The vision care franchise is headquartered on a 60-acre campus in Jacksonville that includes the division’s headquarters, research and development, a manufacturing plant and the adjacent DC. According to Mirmina and Strong, the commitment to the consumer and innovation are the foundation of the vision care supply chain, which serves customers in more than 100 countries and includes a second manufacturing plant in Ireland that also ships product to the Jacksonville DC and strategically located DCs around the world. Mirmina describes it as “streamlined and well-connected through a mature S&OP [sales and operations planning] process.”

Not all that long ago, the contact lens segment of the industry was far less complex. When the first disposable contact lens came to market about 25 years ago, there was limited competition and the narrow product line consisted of what is known as spherical lenses, a perfectly round lens that fits on the eye and serves as the basis for vision correction. “Back then, we had virtually 100% market share, about 120 SKUs and fast-moving volume,” Mirmina says. Product was distributed through a channel known as “the three O’s:” ophthalmologists, optometrists and opticians. In a pre-Internet world, where catalog orders took two to six weeks for delivery, speed was less of an imperative.

In recent years, that world has become much more complex and competitive in every respect. The distribution channel was expanded to include at least three segments. First were national retailers as diverse as Pearle Vision Centers, JCPenney, Costco and Walmart. That was followed by the emergence of an e-commerce channel, with players such as 1-800 Contacts. For the “three O’s” to provide the same level of service, lenses are often shipped directly to a patient at the eye doctor’s request.

“Where we used to do primarily loose pick orders to the three O’s, we have added capabilities to pick and ship cases for some of our retail and e-commerce customers,” Mirmina says. “Today, it’s very much an omni-channel operation.”

Those original 120 SKUs expanded to more than 20,000 SKUs as the product line grew to include multi-focal and beauty lenses. The new line of astigmatism products will add an additional 10,000 SKUs for the domestic market. Factor in custom labeling requirements for foreign markets, and J&J Vision Care is managing more than 100,000 SKUs.

Then, there is the need for speed, accuracy and customer service. “At J&J Vision Care, we bring the science and sense of sight to life through world-class innovation and customers’ experiences,” says Strong. “Every process is customer-centric and every order is a custom order for a patient.”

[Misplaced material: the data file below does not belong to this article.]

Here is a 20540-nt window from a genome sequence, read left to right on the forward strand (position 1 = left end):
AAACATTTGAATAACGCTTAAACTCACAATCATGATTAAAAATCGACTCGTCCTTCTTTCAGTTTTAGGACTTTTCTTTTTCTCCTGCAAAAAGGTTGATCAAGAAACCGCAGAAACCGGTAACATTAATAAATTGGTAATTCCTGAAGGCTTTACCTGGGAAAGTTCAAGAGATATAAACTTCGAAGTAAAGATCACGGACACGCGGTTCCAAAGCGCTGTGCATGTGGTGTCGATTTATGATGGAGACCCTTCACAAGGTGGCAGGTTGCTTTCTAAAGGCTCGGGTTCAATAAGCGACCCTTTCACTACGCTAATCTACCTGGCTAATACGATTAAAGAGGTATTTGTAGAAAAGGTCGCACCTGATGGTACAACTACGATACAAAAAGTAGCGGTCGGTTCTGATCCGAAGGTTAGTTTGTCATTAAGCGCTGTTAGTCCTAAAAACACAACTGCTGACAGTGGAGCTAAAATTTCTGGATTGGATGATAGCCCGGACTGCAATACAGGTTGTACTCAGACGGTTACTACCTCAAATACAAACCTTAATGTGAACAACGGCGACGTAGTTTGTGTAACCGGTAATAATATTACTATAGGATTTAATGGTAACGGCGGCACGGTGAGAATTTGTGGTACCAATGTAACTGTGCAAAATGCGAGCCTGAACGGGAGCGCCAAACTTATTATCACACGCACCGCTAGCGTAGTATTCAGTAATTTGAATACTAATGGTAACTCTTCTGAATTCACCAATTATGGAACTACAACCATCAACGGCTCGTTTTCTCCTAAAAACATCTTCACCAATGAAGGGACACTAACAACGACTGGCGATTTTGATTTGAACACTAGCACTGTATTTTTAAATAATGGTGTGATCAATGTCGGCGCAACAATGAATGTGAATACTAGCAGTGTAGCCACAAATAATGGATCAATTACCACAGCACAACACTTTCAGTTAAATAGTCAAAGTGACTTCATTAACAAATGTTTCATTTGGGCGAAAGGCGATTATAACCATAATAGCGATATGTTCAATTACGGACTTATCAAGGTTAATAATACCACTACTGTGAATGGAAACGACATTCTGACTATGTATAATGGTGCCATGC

Adds Mirmina, “We have to get it right—we have 99.99% order fill and order accuracy rates—and we put the doctor as the return address on the shipper box that goes to the patient to reinforce the patient’s nexus with the eye care provider. At the end of the day, the medical industry as a whole has to become more adaptable to the needs of the consumer.”

Those changes, especially the increase in the number of SKUs, have altered the relationship between J&J and its customers. Managing an inventory of lenses in a doctor’s office wasn’t all that complicated when there were 100 SKUs. It’s a whole different world when there are more than 30,000. “The increase in the number of SKUs and volume of lenses has created challenges for managing inventory and inventory accuracy, Mirmina says. “Many of our customers want to stock the most popular prescriptions. They rely on us to be their back office and ship out orders to their office or to their patients as quickly as possible.”

Over the years, that led J&J Vision Care to develop new strategies and processes based around the movement of SKUs through the facility and new order fulfillment requirements. The facility is designed around several order processing areas with technologies based on how fast products move; SKUs are constantly analyzed and re-slotted from one area to another based on their movement to achieve optimum efficiency.

Bringing in automation

J&J Vision Care introduced automation to the DC more than 20 years ago when the organization installed four A-frame picking systems into a largely manual operation. The need then, according to Mirmina, was to minimize labor and space while running the distribution center 24/7 to keep up with the output in the manufacturing sites.

“We work with our planning and S&OP teams to avoid shutting down a production line,” Mirmina says. “We receive and put product away on a 24/7 basis.” A-frames not only minimized the amount of labor required to run the operations, they also minimized the space required for fast-moving product. “Without automation, we would’ve needed to double or triple the size of the facility,” he says.